Current issue
The corrections
For cells to replicate, chromosomes must segregate precisely. Sometimes, that doesn’t happen.
For nearly as long as scientists have been studying cells, they have been studying cell division. Yet despite over 150 years of research, plenty of details have yet to be understood.
In Tarun Kapoor’s laboratory, which studies how dividing cells segregate their genetic material, a new element of the process has now emerged that demonstrates how one type of error in the progression of cell division is avoided.
When cells divide, the parent cell must replicate and segregate — with exquisite precision — each of its 46 chromosomes so that two “daughter” cells inherit all of its genetic information. During normal cell division, each replicated chromosome pair attaches to a bipolar structure called the mitotic spindle, made up of protein polymers known as microtubules. One sister chromosome attaches to one pole of the spindle, and the other sister attaches to the opposite pole. As the cell divides, sister chromosomes split up and are pulled in opposite directions so that each daughter cell receives a copy of each chromosome.
When there are errors in this process, the daughter cells don’t receive all their genes, leading to developmental defects and diseases such as cancer. One such error occurs when both sister chromosomes of a replicated pair attach to the same pole of the mitotic spindle in a dividing cell. The result is then one daughter cell with an extra copy of a chromosome and one daughter cell with one chromosome missing.
The question Kapoor and his colleagues wanted to answer was: How does the cell avoid this?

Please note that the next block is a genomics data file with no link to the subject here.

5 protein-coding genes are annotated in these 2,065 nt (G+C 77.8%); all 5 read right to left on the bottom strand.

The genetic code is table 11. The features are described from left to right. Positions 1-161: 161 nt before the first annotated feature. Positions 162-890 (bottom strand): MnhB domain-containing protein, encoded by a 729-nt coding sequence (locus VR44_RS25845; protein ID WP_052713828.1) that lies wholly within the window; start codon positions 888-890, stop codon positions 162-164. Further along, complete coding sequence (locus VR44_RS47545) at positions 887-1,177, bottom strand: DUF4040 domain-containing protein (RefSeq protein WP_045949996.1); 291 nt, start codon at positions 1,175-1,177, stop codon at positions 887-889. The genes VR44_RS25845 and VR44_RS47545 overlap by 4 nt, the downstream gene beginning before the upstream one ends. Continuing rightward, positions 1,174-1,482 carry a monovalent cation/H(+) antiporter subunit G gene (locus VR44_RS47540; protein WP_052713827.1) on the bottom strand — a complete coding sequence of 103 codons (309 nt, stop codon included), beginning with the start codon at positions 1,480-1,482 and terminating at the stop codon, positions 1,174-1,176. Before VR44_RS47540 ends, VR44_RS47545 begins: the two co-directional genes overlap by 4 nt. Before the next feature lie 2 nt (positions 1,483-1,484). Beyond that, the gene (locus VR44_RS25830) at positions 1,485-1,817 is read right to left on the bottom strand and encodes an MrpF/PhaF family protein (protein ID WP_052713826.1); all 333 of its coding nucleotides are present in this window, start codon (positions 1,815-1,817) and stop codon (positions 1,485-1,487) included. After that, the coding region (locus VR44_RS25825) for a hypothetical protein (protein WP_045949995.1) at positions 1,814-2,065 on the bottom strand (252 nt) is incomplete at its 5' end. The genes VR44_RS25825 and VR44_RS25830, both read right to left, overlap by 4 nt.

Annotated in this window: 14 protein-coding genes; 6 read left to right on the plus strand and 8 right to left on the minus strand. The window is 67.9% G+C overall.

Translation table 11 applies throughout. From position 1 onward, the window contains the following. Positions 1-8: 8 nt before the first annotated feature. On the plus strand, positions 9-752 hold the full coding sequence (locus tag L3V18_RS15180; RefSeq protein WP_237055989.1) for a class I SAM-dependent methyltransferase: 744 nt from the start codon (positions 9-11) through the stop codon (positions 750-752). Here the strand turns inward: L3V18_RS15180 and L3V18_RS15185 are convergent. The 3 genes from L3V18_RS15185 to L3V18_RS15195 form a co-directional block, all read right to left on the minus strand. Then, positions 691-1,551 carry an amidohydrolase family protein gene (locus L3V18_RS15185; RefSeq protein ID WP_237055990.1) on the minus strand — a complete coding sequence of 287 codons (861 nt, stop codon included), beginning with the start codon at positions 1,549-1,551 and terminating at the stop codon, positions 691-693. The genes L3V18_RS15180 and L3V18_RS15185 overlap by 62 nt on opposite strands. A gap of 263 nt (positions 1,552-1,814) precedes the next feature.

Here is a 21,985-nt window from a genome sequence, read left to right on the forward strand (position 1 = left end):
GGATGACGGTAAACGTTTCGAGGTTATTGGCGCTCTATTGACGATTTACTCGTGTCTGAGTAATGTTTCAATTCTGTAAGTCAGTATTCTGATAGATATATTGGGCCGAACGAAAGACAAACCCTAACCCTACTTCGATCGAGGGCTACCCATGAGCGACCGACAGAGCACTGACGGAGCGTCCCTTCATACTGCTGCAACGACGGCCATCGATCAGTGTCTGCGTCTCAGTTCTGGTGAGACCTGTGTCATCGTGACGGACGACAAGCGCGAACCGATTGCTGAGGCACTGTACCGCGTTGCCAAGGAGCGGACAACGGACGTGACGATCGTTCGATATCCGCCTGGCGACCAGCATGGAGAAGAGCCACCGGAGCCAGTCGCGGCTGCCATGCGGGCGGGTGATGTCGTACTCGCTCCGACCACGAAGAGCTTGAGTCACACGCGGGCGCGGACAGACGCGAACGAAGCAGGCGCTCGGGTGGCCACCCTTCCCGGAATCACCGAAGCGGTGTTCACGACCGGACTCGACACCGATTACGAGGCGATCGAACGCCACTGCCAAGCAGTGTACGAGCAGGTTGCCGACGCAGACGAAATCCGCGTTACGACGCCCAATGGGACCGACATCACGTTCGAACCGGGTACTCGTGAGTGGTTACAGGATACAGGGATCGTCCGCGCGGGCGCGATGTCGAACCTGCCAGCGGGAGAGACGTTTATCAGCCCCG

In general, researchers in Kapoor’s lab use small organic molecules to interrupt the process of cell division. These inhibitors work by permeating the cell membrane and blocking the action of various proteins.
Enter an enzyme called Aurora kinase. Without Aurora kinase, chromosomes become very prone to improper attachments in dividing cells. But its role in correcting improper chromosome attachments was largely unknown. Michael Lampson, a postdoc in Kapoor’s Laboratory of Chemistry and Cell Biology, used a small molecule called Aurora kinase inhibitor-1 (AKI-1), originally developed by AstraZeneca as a potential cancer drug. AKI-1, as its name implies, inhibits Aurora kinase activity.
According to Lampson, scientists at the Research Institute of Molecular Pathology in Vienna had proposed a model that suggested Aurora kinase activity would cause some of the incorrect attachments to break and lead to the formation of new, correct attachments. Lampson devised a strategy to test this hypothesis, incubating cells with the Aurora kinase inhibitor to accumulate attachment errors. The kinase could then be reactivated by simply removing the inhibitor. Using real-time, high-resolution microscopy in Rockefeller’s Bio-Imaging Resource Center, Lampson and his colleagues activated Aurora kinase and watched.
Within a few minutes, something unexpected happened. “Once we washed out the Aurora kinase inhibitor, the microtubule fibers shortened and the chromosomes moved directly to the pole,” says Lampson.
According to Lampson, Aurora kinase eliminates the microtubule fiber by causing it to disassemble. As it disassembles, it pulls the chromosomes into the pole, enabling them to also attach to a microtubule from the opposite pole. Once the chromosome has an attachment to both poles, it can become correctly aligned.
“It’s an unexpected mechanism. It shows how Aurora kinases are regulating the microtubules to correct errors,” says Lampson.
But what’s even more exciting, the researchers showed that it’s possible to use small organic molecules to switch proteins both off and on in living cells while observing the effects. “The technique has generally not been possible experimentally because once you turn a protein off you can’t turn it back on,” says Lampson. “These experiments demonstrate how activation and deactivation of protein function, through chemical genetics, can be a valuable approach to understanding cellular mechanisms.”

February 27, 2004



2005   2004    2003    2001-2002    1999-2000

Home | About The Rockefeller University | Research and Faculty | Graduate School | Other Academic Programs | The Rockefeller University Hospital | Resource Centers | News and Publications | Events | The Rockefeller University Press | The Rockefeller Archive Center | Corporate Offices and the Board of Trustees | University Departments and Services| Comments